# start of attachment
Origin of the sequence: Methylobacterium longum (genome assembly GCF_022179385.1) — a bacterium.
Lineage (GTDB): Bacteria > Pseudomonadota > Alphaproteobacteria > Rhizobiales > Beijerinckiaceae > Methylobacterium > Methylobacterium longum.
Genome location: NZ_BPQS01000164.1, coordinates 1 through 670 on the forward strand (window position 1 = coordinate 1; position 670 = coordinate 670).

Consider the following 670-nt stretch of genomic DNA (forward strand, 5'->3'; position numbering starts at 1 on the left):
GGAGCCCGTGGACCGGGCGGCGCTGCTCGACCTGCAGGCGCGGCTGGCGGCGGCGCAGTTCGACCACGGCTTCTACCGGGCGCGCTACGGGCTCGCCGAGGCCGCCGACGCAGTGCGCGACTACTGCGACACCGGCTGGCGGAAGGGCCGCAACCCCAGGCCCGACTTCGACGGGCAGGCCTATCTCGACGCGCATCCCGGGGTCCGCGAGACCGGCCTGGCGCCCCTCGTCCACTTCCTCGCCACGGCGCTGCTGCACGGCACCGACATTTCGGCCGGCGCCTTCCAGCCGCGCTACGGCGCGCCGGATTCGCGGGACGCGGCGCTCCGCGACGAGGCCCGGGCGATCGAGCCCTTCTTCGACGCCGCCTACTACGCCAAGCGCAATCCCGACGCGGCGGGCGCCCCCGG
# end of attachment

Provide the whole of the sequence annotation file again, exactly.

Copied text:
Origin of the sequence: Methylobacterium longum (genome assembly GCF_022179385.1) — a bacterium.
Lineage (GTDB): Bacteria > Pseudomonadota > Alphaproteobacteria > Rhizobiales > Beijerinckiaceae > Methylobacterium > Methylobacterium longum.
Genome location: NZ_BPQS01000164.1, coordinates 1 through 670 on the forward strand (window position 1 = coordinate 1; position 670 = coordinate 670).

Consider the following 670-nt stretch of genomic DNA (forward strand, 5'->3'; position numbering starts at 1 on the left):
GGAGCCCGTGGACCGGGCGGCGCTGCTCGACCTGCAGGCGCGGCTGGCGGCGGCGCAGTTCGACCACGGCTTCTACCGGGCGCGCTACGGGCTCGCCGAGGCCGCCGACGCAGTGCGCGACTACTGCGACACCGGCTGGCGGAAGGGCCGCAACCCCAGGCCCGACTTCGACGGGCAGGCCTATCTCGACGCGCATCCCGGGGTCCGCGAGACCGGCCTGGCGCCCCTCGTCCACTTCCTCGCCACGGCGCTGCTGCACGGCACCGACATTTCGGCCGGCGCCTTCCAGCCGCGCTACGGCGCGCCGGATTCGCGGGACGCGGCGCTCCGCGACGAGGCCCGGGCGATCGAGCCCTTCTTCGACGCCGCCTACTACGCCAAGCGCAATCCCGACGCGGCGGGCGCCCCCGG